Darlene James received the James Madison Fellowship to broaden her knowledge and understanding of the United States government
A James Madison Fellowship, awarded by the James Madison Memorial Fellowship Foundation, is enabling Darlene James to earn her second master’s degree. After graduating from the McKay School in 2003, James has been teaching history during school terms and experiencing history as she travels during the summers.
“I’ve been to Boston and Philadelphia, and [I’ve] retraced the steps of Lewis and Clark,” James said. “Every summer I seek out opportunities to liven my teaching and remind myself why I love teaching and history so much.”
James, who has been teaching at Herriman High School for the past eight years, has continually sought education and community involvement. She has visited numerous historical sites with the Driven 2 Teach program for history teachers in Utah and has contributed to her community by earning an endorsement to teach driver’s education.
Describing her current interests in western American history, James remarked, “If you would have asked me five years ago, I would have laughed. Recently I’ve come to better understand the grit and will of the people who moved to the frontier. The sheer will to survive and be a hardy people is what sets [them] apart from anyone else.”
History has helped James better understand the backstory of current events as she considers the cultural contexts and development of ideas. She looks forward to learning more about how historical events, conditions, movements, and ideas have impacted current functions of constitutional government, as emphasized by her James Madison Fellowship. “History is forever changing,” she said. “This program instills hope that schools will be great and that America will have a great future.”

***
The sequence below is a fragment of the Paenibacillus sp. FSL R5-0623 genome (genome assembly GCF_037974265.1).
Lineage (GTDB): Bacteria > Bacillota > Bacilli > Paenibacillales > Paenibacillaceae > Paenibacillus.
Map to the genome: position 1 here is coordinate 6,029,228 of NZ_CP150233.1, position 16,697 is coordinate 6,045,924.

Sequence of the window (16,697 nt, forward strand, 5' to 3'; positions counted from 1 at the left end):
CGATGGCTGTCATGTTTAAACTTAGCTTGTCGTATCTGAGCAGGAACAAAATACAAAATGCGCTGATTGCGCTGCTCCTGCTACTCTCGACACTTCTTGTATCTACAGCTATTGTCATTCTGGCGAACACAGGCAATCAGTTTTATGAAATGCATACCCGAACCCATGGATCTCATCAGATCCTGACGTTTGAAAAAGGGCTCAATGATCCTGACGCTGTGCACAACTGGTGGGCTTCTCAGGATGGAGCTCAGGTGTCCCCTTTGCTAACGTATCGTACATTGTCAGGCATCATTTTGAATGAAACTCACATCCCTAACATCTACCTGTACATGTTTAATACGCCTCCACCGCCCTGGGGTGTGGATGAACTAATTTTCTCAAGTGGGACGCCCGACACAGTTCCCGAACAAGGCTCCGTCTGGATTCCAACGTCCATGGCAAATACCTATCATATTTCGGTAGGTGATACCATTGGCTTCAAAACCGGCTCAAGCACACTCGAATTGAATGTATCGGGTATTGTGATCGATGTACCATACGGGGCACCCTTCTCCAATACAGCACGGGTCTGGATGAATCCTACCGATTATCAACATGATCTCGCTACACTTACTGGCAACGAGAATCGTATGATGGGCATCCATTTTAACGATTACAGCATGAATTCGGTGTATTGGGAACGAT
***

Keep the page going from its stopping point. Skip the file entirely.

According to the James Madison Memorial Fellowship Foundation, the fellowship, established by Congress, is awarded to 51 individuals throughout the nation. The award is intended to recognize promising and distinguished teachers, to strengthen their knowledge of the origins and development of American constitutional government, and thus expose the nation’s secondary-school students to an accurate knowledge of the nation’s constitutional heritage.
Founded by Congress in 1986, the James Madison Memorial Fellowship Foundation is an independent establishment of the executive branch of the federal government.
Writer: Frank Young
Contact: Shauna Valentine (801) 422-8562